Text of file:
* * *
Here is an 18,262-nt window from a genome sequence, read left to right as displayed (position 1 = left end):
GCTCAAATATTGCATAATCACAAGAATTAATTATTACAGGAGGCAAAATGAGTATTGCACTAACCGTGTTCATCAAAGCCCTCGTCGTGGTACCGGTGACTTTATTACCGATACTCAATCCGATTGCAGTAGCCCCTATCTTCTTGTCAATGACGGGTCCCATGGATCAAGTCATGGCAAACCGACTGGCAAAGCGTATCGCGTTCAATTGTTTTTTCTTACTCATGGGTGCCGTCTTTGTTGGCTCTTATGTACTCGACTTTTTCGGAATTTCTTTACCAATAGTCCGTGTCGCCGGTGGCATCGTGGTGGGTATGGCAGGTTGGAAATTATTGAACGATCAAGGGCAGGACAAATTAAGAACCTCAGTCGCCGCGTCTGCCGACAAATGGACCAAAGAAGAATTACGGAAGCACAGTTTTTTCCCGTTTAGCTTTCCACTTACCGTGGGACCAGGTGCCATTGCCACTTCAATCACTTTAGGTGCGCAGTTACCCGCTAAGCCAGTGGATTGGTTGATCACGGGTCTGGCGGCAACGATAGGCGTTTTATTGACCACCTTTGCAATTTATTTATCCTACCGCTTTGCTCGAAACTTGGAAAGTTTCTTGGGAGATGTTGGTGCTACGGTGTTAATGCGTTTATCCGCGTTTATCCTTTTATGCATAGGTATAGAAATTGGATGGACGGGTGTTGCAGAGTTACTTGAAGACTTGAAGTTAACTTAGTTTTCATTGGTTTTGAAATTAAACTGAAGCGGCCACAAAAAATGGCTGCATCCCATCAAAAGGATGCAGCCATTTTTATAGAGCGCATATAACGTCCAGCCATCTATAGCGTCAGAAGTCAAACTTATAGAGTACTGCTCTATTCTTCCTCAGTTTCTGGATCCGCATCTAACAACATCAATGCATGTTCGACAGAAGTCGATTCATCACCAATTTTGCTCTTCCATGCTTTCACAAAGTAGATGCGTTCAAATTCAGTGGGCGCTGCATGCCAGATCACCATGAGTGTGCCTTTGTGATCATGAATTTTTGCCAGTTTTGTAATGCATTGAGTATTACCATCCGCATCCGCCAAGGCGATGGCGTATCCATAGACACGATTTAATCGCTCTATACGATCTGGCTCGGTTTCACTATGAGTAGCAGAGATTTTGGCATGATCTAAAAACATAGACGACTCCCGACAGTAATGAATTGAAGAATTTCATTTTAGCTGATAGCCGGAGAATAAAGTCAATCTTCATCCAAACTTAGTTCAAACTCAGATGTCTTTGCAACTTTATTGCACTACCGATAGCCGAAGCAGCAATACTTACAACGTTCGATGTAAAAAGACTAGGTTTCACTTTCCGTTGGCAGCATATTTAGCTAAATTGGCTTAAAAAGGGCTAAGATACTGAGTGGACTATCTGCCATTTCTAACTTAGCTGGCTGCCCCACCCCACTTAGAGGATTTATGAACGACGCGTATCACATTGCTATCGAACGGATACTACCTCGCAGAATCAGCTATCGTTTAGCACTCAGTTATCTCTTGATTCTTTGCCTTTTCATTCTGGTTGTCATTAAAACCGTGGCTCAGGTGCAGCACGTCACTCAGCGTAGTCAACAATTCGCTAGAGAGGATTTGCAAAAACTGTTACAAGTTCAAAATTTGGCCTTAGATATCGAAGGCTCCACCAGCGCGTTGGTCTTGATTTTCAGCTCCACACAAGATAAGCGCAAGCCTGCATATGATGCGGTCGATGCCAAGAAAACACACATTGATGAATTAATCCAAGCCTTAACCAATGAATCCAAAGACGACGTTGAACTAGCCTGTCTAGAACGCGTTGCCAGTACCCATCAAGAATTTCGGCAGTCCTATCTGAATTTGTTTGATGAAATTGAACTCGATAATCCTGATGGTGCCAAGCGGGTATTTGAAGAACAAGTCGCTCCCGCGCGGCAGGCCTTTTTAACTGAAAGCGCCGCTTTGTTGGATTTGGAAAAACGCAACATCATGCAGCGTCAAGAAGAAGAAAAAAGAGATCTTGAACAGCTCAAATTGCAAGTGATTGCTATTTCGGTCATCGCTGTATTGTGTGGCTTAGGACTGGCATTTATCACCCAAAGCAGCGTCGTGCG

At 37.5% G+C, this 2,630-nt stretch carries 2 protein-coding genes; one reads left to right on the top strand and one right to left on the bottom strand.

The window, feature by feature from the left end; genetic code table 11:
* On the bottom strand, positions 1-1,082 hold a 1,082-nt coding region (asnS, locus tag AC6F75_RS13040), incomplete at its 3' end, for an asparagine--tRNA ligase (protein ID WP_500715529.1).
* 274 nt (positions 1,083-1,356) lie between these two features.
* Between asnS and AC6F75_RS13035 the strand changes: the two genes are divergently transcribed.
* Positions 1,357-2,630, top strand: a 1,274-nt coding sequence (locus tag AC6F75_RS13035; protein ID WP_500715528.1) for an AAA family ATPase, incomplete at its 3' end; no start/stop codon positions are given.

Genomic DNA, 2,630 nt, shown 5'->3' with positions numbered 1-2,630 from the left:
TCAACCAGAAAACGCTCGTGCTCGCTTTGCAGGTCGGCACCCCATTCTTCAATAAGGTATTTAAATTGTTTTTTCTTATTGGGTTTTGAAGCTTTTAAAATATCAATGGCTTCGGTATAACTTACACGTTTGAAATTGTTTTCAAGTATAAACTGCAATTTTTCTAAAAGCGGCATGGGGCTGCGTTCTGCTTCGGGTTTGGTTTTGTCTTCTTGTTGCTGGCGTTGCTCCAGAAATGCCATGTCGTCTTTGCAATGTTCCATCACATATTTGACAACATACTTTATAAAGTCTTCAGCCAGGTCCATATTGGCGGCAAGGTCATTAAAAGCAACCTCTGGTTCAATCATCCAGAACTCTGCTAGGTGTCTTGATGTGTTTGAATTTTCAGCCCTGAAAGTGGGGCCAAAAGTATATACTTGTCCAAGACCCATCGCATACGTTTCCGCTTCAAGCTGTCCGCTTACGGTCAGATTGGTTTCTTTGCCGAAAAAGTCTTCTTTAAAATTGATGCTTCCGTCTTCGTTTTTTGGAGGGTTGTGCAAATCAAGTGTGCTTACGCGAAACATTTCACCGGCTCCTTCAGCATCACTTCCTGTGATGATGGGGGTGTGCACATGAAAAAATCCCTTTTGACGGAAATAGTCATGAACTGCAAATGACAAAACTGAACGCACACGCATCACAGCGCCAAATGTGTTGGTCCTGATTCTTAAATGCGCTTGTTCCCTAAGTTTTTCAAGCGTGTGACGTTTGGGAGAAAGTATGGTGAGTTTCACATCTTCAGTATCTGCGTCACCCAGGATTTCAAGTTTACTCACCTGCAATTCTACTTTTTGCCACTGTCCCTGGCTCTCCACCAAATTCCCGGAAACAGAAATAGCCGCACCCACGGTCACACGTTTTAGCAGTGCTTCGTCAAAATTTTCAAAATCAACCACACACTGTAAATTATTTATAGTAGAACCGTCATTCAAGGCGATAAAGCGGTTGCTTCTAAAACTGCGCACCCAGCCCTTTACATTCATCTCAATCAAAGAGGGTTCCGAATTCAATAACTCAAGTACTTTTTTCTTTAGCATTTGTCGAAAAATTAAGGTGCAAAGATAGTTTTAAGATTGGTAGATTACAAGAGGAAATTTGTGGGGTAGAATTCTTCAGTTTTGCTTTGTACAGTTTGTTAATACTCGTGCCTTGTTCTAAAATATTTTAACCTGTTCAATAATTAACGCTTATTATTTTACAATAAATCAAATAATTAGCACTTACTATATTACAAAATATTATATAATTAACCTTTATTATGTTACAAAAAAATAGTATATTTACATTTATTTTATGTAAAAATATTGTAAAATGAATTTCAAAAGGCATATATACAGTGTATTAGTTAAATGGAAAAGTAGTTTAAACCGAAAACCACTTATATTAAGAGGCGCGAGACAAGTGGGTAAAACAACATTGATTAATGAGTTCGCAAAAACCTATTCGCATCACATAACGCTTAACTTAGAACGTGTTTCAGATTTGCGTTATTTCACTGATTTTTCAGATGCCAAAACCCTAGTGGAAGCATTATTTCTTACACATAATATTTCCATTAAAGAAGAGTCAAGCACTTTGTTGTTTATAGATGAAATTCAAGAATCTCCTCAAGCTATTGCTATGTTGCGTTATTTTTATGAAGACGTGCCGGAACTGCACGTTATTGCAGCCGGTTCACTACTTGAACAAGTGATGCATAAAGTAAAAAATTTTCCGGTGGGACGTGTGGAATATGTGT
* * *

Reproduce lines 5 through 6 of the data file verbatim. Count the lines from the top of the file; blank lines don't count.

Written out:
* On the bottom strand, positions 1-1,082 hold a 1,082-nt coding region (asnS, locus tag AC6F75_RS13040), incomplete at its 3' end, for an asparagine--tRNA ligase (protein ID WP_500715529.1).
* 274 nt (positions 1,083-1,356) lie between these two features.